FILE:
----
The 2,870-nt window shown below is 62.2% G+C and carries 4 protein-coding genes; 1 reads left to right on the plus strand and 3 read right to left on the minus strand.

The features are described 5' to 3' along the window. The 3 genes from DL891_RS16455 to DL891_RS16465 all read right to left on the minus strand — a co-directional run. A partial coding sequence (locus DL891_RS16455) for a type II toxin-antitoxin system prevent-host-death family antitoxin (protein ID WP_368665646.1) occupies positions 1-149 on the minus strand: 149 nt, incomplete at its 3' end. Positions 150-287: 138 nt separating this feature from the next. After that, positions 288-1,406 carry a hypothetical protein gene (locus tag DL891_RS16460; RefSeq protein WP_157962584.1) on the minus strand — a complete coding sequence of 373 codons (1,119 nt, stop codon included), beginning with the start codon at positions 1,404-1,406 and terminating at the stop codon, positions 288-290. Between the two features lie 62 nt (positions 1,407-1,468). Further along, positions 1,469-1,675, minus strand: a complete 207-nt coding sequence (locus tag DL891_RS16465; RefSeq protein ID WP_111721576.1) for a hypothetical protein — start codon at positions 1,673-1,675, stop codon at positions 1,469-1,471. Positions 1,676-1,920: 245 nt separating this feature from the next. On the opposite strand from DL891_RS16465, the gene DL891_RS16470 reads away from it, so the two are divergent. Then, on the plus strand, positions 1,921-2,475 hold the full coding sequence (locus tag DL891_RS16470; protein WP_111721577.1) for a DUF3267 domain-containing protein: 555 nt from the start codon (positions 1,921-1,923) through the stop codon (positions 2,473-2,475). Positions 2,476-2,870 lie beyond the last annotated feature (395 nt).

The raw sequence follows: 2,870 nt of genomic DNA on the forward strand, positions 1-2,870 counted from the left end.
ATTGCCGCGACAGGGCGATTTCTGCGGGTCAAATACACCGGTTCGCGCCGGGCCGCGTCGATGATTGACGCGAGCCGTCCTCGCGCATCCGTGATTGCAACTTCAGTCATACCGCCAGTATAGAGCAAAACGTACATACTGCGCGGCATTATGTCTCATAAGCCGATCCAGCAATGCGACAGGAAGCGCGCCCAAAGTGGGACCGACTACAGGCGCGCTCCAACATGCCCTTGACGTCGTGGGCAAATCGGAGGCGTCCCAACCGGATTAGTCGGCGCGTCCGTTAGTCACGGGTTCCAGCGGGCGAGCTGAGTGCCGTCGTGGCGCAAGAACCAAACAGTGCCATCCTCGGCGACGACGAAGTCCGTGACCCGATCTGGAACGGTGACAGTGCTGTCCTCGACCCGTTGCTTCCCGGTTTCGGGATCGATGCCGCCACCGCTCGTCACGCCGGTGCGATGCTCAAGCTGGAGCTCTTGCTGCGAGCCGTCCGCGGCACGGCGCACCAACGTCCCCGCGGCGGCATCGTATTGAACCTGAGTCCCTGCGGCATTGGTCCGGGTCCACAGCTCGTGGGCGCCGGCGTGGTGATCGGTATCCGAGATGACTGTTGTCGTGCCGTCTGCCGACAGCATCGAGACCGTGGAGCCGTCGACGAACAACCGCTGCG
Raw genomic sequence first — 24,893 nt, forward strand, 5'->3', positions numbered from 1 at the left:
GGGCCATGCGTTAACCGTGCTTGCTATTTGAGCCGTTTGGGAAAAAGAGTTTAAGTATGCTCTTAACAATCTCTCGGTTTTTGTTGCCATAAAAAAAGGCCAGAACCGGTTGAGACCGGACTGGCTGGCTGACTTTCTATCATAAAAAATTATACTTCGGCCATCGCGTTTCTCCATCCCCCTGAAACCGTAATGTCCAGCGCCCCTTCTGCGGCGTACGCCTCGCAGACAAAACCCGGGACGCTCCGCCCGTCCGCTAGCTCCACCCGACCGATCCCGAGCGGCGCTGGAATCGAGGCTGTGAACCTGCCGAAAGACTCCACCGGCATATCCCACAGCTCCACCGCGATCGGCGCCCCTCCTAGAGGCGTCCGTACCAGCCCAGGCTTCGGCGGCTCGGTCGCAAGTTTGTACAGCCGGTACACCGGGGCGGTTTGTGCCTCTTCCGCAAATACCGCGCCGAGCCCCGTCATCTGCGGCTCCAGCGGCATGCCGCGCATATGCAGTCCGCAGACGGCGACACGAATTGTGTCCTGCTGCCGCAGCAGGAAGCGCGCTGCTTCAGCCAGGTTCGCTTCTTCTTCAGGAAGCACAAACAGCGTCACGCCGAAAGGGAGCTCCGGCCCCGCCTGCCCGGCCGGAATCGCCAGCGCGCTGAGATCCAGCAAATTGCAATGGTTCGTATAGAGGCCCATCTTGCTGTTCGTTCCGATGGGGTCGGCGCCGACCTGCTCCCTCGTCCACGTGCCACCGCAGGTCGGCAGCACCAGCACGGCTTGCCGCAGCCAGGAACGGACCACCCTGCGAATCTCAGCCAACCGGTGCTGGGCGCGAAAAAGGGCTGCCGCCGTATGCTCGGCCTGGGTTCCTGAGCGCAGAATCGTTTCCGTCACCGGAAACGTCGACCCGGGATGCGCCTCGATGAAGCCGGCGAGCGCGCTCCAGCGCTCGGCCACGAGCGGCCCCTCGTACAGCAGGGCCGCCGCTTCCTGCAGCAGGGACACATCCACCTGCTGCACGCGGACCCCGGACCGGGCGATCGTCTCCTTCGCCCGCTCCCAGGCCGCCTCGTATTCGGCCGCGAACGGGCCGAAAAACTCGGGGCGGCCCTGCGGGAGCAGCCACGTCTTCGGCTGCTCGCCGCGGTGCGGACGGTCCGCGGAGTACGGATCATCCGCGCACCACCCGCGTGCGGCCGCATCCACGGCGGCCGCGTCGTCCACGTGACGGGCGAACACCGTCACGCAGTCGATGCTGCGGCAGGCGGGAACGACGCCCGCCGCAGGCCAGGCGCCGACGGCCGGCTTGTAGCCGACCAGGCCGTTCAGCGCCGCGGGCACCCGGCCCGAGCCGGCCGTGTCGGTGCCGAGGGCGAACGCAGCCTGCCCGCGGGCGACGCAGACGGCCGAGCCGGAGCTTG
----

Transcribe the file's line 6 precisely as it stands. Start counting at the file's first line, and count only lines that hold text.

GGGCCATGCGTTAACCGTGCTTGCTATTTGAGCCGTTTGGGAAAAAGAGTTTAAGTATGCTCTTAACAATCTCTCGGTTTTTGTTGCCATAAAAAAAGGCCAGAACCGGTTGAGACCGGACTGGCTGGCTGACTTTCTATCATAAAAAATTATACTTCGGCCATCGCGTTTCTCCATCCCCCTGAAACCGTAATGTCCAGCGCCCCTTCTGCGGCGTACGCCTCGCAGACAAAACCCGGGACGCTCCGCCCGTCCGCTAGCTCCACCCGACCGATCCCGAGCGGCGCTGGAATCGAGGCTGTGAACCTGCCGAAAGACTCCACCGGCATATCCCACAGCTCCACCGCGATCGGCGCCCCTCCTAGAGGCGTCCGTACCAGCCCAGGCTTCGGCGGCTCGGTCGCAAGTTTGTACAGCCGGTACACCGGGGCGGTTTGTGCCTCTTCCGCAAATACCGCGCCGAGCCCCGTCATCTGCGGCTCCAGCGGCATGCCGCGCATATGCAGTCCGCAGACGGCGACACGAATTGTGTCCTGCTGCCGCAGCAGGAAGCGCGCTGCTTCAGCCAGGTTCGCTTCTTCTTCAGGAAGCACAAACAGCGTCACGCCGAAAGGGAGCTCCGGCCCCGCCTGCCCGGCCGGAATCGCCAGCGCGCTGAGATCCAGCAAATTGCAATGGTTCGTATAGAGGCCCATCTTGCTGTTCGTTCCGATGGGGTCGGCGCCGACCTGCTCCCTCGTCCACGTGCCACCGCAGGTCGGCAGCACCAGCACGGCTTGCCGCAGCCAGGAACGGACCACCCTGCGAATCTCAGCCAACCGGTGCTGGGCGCGAAAAAGGGCTGCCGCCGTATGCTCGGCCTGGGTTCCTGAGCGCAGAATCGTTTCCGTCACCGGAAACGTCGACCCGGGATGCGCCTCGATGAAGCCGGCGAGCGCGCTCCAGCGCTCGGCCACGAGCGGCCCCTCGTACAGCAGGGCCGCCGCTTCCTGCAGCAGGGACACATCCACCTGCTGCACGCGGACCCCGGACCGGGCGATCGTCTCCTTCGCCCGCTCCCAGGCCGCCTCGTATTCGGCCGCGAACGGGCCGAAAAACTCGGGGCGGCCCTGCGGGAGCAGCCACGTCTTCGGCTGCTCGCCGCGGTGCGGACGGTCCGCGGAGTACGGATCATCCGCGCACCACCCGCGTGCGGCCGCATCCACGGCGGCCGCGTCGTCCACGTGACGGGCGAACACCGTCACGCAGTCGATGCTGCGGCAGGCGGGAACGACGCCCGCCGCAGGCCAGGCGCCGACGGCCGGCTTGTAGCCGACCAGGCCGTTCAGCGCCGCGGGCACCCGGCCCGAGCCGGCCGTGTCGGTGCCGAGGGCGAACGCAGCCTGCCCGCGGGCGACGCAGACGGCCGAGCCGGAGCTTG